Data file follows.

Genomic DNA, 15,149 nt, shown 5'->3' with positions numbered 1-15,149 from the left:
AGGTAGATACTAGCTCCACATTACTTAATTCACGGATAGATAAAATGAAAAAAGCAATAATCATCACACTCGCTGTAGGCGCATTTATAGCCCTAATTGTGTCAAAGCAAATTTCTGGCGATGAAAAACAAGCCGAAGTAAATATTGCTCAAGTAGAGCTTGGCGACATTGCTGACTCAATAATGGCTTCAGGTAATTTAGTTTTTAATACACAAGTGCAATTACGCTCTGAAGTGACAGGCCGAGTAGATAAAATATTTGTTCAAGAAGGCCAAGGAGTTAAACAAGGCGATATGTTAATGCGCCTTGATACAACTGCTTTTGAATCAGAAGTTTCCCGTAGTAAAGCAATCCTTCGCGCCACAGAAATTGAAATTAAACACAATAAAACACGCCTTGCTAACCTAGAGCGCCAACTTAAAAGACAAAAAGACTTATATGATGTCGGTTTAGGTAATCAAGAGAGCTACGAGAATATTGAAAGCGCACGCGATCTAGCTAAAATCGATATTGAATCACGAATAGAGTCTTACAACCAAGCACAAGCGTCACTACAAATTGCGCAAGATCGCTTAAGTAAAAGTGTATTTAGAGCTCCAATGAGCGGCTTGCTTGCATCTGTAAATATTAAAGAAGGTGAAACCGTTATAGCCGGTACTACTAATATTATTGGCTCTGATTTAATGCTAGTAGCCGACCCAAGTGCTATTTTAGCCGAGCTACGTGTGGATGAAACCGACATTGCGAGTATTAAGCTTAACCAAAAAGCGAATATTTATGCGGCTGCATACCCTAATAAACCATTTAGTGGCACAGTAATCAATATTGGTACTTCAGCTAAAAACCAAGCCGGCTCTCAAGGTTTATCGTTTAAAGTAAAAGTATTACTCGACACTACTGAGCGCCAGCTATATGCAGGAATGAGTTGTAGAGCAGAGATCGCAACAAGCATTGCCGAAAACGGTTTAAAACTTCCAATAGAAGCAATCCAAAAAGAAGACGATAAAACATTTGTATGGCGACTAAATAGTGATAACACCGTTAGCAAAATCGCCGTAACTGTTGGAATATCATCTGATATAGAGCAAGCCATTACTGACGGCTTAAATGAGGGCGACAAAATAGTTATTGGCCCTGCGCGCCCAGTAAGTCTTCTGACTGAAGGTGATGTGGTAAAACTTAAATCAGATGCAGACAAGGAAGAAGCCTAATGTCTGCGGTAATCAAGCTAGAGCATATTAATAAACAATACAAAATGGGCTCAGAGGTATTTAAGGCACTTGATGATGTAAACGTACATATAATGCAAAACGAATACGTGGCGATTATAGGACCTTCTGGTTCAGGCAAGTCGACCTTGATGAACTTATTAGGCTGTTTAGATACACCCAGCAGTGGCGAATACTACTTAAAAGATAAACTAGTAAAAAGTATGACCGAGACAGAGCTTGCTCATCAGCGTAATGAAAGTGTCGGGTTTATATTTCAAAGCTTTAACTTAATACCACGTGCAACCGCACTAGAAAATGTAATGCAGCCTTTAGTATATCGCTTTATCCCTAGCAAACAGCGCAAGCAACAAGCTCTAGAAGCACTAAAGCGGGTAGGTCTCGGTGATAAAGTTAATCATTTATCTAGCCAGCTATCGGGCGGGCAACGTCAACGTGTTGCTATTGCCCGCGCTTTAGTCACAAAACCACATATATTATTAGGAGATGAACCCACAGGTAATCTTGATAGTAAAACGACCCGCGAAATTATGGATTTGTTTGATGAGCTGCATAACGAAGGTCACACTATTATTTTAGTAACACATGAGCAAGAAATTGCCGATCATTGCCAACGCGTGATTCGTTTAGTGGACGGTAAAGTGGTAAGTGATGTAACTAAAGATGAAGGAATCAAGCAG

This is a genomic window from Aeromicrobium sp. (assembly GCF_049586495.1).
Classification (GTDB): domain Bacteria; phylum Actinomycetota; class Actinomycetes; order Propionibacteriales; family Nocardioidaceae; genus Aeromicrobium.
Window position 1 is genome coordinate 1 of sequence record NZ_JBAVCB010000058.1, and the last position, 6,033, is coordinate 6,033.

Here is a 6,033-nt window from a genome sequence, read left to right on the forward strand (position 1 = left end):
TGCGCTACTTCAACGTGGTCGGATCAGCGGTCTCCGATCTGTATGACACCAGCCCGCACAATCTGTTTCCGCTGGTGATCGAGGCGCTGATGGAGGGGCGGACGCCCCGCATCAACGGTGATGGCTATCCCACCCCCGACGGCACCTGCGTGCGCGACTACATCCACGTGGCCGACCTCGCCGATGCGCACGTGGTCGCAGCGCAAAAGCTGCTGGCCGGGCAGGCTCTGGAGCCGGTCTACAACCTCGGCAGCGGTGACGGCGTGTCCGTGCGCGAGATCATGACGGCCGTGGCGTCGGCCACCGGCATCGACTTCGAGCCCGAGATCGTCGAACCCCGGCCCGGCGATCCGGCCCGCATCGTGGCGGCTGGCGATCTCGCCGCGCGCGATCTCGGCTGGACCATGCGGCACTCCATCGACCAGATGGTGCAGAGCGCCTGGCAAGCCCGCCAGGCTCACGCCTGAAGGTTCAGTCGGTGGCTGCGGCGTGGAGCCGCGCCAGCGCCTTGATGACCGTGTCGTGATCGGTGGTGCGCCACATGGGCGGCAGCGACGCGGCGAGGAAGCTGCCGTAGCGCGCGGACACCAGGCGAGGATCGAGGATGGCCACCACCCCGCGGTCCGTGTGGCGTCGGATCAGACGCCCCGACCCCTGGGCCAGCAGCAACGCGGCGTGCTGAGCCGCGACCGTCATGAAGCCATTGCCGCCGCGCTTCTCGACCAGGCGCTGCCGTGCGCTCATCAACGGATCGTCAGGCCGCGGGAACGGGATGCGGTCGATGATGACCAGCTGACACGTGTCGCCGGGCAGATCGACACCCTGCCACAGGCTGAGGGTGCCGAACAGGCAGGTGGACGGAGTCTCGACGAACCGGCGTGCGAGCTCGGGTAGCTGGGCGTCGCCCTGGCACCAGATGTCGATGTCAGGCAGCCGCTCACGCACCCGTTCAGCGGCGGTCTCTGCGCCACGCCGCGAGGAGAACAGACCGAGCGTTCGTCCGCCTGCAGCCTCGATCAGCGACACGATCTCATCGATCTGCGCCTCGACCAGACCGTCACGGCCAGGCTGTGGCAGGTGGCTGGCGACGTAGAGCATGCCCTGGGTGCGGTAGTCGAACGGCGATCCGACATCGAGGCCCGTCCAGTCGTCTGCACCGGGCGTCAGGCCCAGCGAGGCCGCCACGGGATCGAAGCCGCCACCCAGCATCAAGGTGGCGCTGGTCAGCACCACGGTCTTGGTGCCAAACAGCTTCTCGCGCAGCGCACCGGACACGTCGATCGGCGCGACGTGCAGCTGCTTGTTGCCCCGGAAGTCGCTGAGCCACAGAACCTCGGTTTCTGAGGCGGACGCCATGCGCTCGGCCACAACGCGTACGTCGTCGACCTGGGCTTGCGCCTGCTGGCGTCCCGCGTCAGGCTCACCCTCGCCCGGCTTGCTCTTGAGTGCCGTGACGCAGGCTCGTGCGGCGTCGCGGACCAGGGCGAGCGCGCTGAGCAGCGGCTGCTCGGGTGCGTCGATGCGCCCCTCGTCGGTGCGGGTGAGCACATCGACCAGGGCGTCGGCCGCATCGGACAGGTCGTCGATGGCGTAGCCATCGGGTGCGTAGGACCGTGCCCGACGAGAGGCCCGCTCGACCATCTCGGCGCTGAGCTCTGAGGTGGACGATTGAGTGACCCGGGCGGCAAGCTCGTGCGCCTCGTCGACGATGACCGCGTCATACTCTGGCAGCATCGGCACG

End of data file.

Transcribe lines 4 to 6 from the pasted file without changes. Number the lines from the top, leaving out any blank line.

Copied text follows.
Classification (GTDB): domain Bacteria; phylum Actinomycetota; class Actinomycetes; order Propionibacteriales; family Nocardioidaceae; genus Aeromicrobium.
Window position 1 is genome coordinate 1 of sequence record NZ_JBAVCB010000058.1, and the last position, 6,033, is coordinate 6,033.

Here is a 6,033-nt window from a genome sequence, read left to right on the forward strand (position 1 = left end):